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[casi] Yeah, Yippee - Kill that Looter Ratpack ...

Yeah, Yippee - Kill that Looter Ratpack ...


Published on Wednesday, July 9, 2003 by the Guardian/UK

Kill Looters, Urges Archaeologist

by Maev Kennedy

An American archaeologist yesterday urged her compatriots to kill the
looters who are pillaging archaeological sites in Iraq.

Elizabeth Stone, head of archaeology at Stony Brook University in New York

"I would like to see some helicopters flying over these sites, and some
bullets fired at the looters," Elizabeth Stone, head of archaeology at Stony
Brook University in New York, said in London yesterday. "I think you have
got to kill some people to stop this."

Professor Stone, who directed major excavations in Iraq in the 1980s, is a
speaker at an international conference on the archaeology of the region,
being held this week at the British Museum.

The war and its aftermath dominated the conference, which was planned long
in advance of the hostilities.

Prof Stone said the systematic looting of major archaeological sites and the
destruction of artifacts such as broken cuneiform clay tablets, discarded by
looters as worthless to collectors than intact tablets, but which could hold
priceless information for archaeologists, may prove a greater disaster than
the well publicized looting and destruction at the national museum in
Baghdad, and the museum in Mosul.

"At least to a certain extent we know what was in the museum, but we don't
know what has been taken from the sites, and that knowledge has been lost to
us forever."

Donny George, head of research at the museum service, said gangs of up to
300 were systematically ransacking archaeological sites, many untouched by
archaeologists. The country has more than 10,000 registered sites, ranging
from a few square meters to the huge sites of some of the oldest cities in
the world. "They are armed, and they will shoot," he said.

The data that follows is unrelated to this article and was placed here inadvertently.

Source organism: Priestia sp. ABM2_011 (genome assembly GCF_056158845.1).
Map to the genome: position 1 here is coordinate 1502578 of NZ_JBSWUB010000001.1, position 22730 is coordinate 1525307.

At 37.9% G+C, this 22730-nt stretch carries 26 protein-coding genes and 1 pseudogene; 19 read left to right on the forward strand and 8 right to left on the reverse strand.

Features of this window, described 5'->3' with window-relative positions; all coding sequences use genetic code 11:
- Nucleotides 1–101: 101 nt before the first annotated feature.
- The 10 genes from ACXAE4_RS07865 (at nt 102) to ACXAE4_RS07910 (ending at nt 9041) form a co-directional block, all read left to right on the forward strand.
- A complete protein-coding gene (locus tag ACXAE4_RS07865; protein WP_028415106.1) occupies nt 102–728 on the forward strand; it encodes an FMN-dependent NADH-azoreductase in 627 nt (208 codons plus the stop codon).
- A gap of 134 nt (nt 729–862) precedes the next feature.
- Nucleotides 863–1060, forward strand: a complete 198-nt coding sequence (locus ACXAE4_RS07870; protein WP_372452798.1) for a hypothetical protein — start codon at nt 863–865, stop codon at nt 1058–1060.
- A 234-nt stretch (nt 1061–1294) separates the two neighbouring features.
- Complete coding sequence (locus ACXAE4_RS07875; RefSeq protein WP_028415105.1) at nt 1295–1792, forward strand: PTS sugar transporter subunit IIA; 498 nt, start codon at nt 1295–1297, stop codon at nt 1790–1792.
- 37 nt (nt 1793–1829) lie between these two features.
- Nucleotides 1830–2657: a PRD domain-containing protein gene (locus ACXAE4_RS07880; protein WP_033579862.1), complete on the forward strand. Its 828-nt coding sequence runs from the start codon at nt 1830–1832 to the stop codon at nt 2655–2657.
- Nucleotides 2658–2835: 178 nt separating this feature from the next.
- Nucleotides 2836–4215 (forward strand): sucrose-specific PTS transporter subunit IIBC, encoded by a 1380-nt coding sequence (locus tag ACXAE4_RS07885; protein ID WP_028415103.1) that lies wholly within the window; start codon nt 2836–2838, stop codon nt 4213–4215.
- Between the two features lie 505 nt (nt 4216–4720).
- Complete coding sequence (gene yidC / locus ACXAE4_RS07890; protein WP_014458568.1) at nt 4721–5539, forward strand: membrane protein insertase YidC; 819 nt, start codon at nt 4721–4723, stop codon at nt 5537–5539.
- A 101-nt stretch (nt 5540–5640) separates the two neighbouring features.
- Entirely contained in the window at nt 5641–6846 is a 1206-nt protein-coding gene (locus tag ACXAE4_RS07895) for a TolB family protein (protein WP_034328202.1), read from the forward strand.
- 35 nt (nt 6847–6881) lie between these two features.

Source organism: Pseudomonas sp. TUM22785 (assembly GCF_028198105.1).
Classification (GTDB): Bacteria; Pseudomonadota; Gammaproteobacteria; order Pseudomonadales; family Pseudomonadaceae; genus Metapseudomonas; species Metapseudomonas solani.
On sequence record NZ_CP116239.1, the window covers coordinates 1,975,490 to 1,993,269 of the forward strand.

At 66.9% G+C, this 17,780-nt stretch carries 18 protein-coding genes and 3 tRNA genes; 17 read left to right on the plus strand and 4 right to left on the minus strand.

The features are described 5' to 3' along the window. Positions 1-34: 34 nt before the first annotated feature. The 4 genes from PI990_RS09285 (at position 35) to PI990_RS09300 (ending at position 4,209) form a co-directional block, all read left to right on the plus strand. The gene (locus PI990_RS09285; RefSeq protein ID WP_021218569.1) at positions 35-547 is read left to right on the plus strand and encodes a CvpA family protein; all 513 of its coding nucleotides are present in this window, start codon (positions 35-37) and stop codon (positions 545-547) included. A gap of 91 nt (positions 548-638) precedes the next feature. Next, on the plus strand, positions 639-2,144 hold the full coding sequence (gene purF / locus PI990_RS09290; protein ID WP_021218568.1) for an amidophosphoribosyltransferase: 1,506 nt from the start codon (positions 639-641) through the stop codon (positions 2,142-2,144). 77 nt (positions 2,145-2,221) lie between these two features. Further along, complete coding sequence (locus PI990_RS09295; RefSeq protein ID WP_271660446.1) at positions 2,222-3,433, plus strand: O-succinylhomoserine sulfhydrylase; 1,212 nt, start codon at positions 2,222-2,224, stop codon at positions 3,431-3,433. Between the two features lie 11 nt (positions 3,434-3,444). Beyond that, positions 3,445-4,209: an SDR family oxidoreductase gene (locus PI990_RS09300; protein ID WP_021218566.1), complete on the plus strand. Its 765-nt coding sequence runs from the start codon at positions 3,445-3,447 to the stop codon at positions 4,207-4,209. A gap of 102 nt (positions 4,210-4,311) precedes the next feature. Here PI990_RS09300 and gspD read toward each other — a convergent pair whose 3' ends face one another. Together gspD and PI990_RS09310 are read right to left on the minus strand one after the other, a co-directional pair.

Muayad Damerji, senior adviser at the culture ministry, said local sheikhs
should be recruited and paid to protect the sites.

Dr George and the Baghdad museum director, Nawala al Mutawwali, emphatically
denied that any museum staff were implicated in the thefts from the
collections. Both have been the target of repeated accusations that some
staff at least colluded with the looting, and then exaggerated the scale of
the destruction.

Half the stores have now been searched - the work was hampered until
electricity was restored only a few weeks ago - and they said 13,000 objects
were definitely missing, around 10% of the entire collection, including all
the oldest cylinder seals. Other thefts include small ivory and metal
objects, and ceramics.

In the main galleries only 47 objects were stolen, but four important Roman
statues were smashed, and their heads stolen. In the stores thousands more
objects were smashed, including ceramics which are piled in fragments
knee-deep on the floor of one of the stores. Some of the most precious
ivories, from Nimrud, which were stored in a vault at the central bank, were
stained by sewage-contaminated water which flooded the basement when the
city was bombed. British Museum conservators are to study them to see if
they can be cleaned without damage.

 Guardian Newspapers Limited 2003

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